SAN FRANCISCO, CA.-Mark Wolfe Contemporary Art presents new paintings and works on paper by the Oakland-based artist Alika Cooper, on view July 19 - August 30, 2007. Cooper’s new exhibition merges two seemingly disparate bodies of work. The show combines a series of portraits depicting Hollywood actresses with a series of rural landscapes. The portraits are intense, psychological, and difficult. Working with film stills taken from American movies released between 1950 and 1980, Cooper takes a “hyper-glamorized” image of femininity, and renders it grotesque. The landscapes, meanwhile, Cooper describes as landscapes of poverty. Poverty, she notes, is considered “ugly,” an aesthetic judgment that also contains implicit judgments of value and morality. “Ugliness” forms a key theme in Cooper’s recent work. Ugliness, and disgust, threaten to burst through the surface. Each image carries a threat, a sense of potential disruption, of psychic, or perhaps even social, unrest.
Born in Guam, Cooper grew up in Southern California, residing in both San Diego and Los Angeles. Her paintings share something of the “sunshine noir” aesthetic that marks the work of fellow Southern California artists. The phrase is often used to describe an earlier generation of artists, such as David Hockney, Ed Ruscha, and John Baldessari, whose works deliver light and shadow in equal measure.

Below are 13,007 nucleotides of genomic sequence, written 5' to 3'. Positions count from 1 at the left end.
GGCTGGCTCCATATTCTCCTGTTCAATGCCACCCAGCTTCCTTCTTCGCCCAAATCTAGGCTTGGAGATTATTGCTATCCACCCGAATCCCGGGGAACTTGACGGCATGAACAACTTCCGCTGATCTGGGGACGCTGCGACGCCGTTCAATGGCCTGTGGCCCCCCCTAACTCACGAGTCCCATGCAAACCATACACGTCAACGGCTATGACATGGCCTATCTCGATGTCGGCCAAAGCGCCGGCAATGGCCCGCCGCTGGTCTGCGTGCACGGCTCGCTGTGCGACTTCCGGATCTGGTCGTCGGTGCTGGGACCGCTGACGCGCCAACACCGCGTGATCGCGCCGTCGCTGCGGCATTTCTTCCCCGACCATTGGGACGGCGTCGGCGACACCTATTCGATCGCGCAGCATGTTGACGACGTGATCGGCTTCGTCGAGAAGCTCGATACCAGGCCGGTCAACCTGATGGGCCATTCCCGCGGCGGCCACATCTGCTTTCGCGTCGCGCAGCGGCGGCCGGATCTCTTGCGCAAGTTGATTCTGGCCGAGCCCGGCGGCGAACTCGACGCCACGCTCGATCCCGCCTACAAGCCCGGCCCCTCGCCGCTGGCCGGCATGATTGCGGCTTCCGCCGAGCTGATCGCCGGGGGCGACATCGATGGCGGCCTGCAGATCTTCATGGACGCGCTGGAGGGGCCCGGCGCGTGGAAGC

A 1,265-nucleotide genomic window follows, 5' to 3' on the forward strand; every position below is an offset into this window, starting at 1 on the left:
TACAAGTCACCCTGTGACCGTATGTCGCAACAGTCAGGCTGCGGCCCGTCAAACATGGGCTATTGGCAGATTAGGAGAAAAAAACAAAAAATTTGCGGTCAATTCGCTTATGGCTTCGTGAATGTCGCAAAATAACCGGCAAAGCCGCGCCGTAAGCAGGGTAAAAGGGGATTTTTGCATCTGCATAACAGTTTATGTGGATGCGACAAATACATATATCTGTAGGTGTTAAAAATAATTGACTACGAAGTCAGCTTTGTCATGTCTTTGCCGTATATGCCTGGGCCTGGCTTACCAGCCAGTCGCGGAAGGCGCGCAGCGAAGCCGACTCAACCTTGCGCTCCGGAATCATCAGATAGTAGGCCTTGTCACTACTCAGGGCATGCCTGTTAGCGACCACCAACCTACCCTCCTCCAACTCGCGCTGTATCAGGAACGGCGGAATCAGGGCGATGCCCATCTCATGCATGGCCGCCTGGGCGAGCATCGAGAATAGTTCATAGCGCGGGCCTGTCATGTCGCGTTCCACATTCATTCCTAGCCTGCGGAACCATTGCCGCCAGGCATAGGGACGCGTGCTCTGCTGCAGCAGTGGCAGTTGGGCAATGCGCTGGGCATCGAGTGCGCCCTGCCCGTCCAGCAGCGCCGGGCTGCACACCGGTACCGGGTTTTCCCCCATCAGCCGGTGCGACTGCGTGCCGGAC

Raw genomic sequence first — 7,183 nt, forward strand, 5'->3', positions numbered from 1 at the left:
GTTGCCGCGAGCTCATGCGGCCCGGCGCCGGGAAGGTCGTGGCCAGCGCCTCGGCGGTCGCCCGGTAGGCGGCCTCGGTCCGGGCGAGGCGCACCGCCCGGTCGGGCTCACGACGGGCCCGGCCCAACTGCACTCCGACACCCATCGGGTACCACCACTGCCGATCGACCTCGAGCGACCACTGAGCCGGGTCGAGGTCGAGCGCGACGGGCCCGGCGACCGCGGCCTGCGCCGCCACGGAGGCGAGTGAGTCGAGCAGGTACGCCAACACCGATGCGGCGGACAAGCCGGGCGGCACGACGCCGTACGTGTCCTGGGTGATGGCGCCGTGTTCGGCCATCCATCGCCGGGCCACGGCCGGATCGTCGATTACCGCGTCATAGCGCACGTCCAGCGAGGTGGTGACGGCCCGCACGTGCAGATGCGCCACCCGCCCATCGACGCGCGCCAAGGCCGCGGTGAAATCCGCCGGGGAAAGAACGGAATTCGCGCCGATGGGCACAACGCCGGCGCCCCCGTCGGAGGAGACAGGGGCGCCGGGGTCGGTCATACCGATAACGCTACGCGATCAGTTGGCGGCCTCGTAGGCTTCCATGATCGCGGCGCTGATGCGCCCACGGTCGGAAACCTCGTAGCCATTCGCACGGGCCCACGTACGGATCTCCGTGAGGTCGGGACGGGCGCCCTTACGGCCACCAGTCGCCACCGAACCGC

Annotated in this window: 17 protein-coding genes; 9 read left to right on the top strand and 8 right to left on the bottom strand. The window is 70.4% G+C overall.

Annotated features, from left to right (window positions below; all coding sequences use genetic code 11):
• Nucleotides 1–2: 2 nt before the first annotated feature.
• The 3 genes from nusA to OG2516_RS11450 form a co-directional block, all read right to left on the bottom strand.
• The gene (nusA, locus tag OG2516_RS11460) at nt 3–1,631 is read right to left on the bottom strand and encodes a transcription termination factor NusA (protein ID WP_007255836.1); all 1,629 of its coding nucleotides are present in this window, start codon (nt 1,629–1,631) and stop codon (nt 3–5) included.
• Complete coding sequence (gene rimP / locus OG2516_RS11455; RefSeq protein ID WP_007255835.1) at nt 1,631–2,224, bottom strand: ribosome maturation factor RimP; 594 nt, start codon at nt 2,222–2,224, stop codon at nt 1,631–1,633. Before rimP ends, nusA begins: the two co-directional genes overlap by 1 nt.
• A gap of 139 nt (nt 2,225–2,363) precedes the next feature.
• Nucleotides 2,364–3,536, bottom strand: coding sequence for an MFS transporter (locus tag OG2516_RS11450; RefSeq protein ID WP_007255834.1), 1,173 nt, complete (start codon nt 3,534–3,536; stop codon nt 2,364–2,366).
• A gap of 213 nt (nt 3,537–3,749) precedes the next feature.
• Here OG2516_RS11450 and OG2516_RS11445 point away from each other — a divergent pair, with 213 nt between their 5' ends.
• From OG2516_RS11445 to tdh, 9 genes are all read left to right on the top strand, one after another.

Cooper graduated from the M.F.A. program at the California College of Arts in 2005. Her work has appeared at the LightBox and Black Market galleries in Los Angeles, at the Aiden Savoy and Jen Bekman galleries in New York City, at the Lobot Gallery in Oakland, and at Triple Base, 111 Minna, and Varnish galleries in San Francisco. Cooper’s illustrations frequently appear in national publications, such as the New York Times Sunday Magazine. This is her first solo exhibition.